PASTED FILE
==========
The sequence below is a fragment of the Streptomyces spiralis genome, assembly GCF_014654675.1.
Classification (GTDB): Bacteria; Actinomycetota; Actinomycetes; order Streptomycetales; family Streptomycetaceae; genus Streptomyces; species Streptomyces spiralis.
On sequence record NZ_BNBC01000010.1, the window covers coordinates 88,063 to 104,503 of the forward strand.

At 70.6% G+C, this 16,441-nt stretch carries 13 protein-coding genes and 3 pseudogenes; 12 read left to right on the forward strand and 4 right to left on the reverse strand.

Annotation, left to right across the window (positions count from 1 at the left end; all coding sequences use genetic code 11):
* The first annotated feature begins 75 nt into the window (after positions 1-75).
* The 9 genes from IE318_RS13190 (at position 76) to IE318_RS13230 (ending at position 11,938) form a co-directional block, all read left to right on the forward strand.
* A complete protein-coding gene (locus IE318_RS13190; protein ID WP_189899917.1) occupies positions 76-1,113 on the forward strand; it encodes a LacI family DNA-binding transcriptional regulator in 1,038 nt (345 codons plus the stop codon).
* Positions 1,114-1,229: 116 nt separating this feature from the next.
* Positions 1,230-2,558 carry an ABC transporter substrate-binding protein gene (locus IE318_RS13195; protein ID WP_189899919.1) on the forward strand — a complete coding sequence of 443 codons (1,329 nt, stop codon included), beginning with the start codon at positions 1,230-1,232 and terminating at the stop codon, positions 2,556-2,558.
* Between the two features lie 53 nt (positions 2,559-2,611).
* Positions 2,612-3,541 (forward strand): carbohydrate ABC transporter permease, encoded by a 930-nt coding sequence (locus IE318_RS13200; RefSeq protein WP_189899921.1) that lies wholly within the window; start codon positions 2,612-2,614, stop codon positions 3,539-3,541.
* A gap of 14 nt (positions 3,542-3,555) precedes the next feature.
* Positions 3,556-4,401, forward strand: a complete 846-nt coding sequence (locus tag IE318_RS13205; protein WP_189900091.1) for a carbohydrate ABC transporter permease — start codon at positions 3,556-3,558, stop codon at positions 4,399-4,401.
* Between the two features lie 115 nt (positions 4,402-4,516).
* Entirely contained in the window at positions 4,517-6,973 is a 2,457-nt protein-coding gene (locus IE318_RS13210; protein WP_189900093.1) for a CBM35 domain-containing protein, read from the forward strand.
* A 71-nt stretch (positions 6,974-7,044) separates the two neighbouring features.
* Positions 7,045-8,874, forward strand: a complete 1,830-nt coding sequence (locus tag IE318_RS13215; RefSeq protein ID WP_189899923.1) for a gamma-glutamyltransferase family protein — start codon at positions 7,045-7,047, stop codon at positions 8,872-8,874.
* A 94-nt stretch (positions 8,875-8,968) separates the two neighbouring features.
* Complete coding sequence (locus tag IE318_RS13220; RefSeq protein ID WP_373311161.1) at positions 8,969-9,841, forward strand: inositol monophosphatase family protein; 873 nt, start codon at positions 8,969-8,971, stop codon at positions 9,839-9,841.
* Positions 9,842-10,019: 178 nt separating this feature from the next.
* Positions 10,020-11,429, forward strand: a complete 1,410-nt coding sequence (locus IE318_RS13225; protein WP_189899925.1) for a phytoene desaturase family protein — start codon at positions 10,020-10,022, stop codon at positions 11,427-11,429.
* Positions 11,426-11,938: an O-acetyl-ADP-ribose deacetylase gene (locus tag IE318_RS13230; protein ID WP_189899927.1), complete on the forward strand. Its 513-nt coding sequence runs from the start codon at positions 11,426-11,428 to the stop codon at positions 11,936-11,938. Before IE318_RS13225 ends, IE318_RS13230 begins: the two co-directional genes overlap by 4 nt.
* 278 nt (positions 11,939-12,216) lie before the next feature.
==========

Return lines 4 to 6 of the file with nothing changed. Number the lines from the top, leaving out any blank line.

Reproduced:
At 70.6% G+C, this 16,441-nt stretch carries 13 protein-coding genes and 3 pseudogenes; 12 read left to right on the forward strand and 4 right to left on the reverse strand.

Annotation, left to right across the window (positions count from 1 at the left end; all coding sequences use genetic code 11):
* The first annotated feature begins 75 nt into the window (after positions 1-75).